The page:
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Memory Lapses Should Prompt Screening For Alzheimer's Disease

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Do you often forget where you put your keys or your reading glasses? A new research suggests that these mild memory lapses, albeit worrisome, are considered normal.

However, other memory problems such as placing your car keys inside the refrigerator may indicate a much more serious issue that should prompt screening for Alzheimer's disease, experts said.

The United States Food and Drug Administration (FDA) has described the types of memory problems (PDF) that indicate the need for a medical assessment:

1. Memory loss that disrupts daily activities such as maintaining personal hygiene or balancing a checkbook.
2. Forgetting appointments or forgetting where you parked your car.
3. Failing to recall the names of close friends or family members.
4. Forgetting entire conversations.
5. Repeating what you said or asking the same questions over and over in the same conversation.

Another warning sign is memory loss that seems to get worse over time, the FDA said.

Onset Of Dementia?

As people age through the years, it is normal for them to find it hard to recall some types of information. For instance, mild cognitive impairment (MCI) may cause a slight but noticeable decline in cognitive abilities.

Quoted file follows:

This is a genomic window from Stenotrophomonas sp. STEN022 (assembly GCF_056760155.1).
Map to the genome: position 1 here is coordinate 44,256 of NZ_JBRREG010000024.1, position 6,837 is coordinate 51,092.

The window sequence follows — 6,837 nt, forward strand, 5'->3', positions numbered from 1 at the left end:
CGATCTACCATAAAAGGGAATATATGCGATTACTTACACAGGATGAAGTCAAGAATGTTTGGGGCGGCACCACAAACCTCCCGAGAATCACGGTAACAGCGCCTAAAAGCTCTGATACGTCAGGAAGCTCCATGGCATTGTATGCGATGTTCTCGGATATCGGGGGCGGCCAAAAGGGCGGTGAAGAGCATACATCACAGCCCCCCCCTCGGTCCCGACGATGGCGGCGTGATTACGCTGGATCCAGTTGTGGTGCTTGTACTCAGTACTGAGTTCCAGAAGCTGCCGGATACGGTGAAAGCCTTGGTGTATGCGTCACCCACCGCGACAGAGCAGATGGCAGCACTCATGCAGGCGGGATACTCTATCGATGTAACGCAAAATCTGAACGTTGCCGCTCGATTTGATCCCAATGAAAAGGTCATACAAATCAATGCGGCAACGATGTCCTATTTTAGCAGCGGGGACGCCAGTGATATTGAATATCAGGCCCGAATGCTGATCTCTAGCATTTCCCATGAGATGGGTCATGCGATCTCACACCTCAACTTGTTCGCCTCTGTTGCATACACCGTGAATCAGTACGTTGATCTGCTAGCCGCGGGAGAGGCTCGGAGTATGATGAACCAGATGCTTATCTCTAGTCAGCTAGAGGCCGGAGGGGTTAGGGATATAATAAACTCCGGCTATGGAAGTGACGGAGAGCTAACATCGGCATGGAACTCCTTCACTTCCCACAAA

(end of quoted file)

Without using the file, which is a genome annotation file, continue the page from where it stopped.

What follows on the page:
This condition is characterized by a memory deficit beyond what is expected for the age, but it is not enough to impair everyday activities. However, experts said a person with MCI is at risk of developing Alzheimer's disease, which could lead to dementia.

Dementia is the most severe form of memory loss and can boost the number of memory problems. These difficulties are grave enough to cause disruption in a person's daily activities.

Alzheimer's disease is the most common cause of dementia. This debilitating disease causes a progressive loss of brain cells accompanied by abnormalities in the brain.

Possible Causes

Researchers said some types of memory problems are caused by several factors such as the following:

1. Heavy drinking
2. Head injury
3. Stress
4. Depression
5. Medications
6. Infections such as HIV, herpes, tuberculosis and syphilis
7. Thyroid problems
8. Low levels of vitamins B12 and B1
9. Sleep deprivation

Fortunately, many of these factors can be addressed through medical treatment.

What Can You Do?

Officials said there are many things you can do to reduce the risk of developing memory problems, including the following:

1. Keep your cholesterol and blood pressure levels low.
2. Avoid smoking and avoid drinking too much alcohol.
3. Follow a healthy diet.
4. Engage in social activity.
5. Keep your brain active by writing, reading, learning a new skill, gardening or playing games.

Furthermore, previous research has suggested that a new broad-based and personalized treatment may help reverse the effects of memory loss among patients with Alzheimer's disease.

Photo: Anne Thorniley | Flickr

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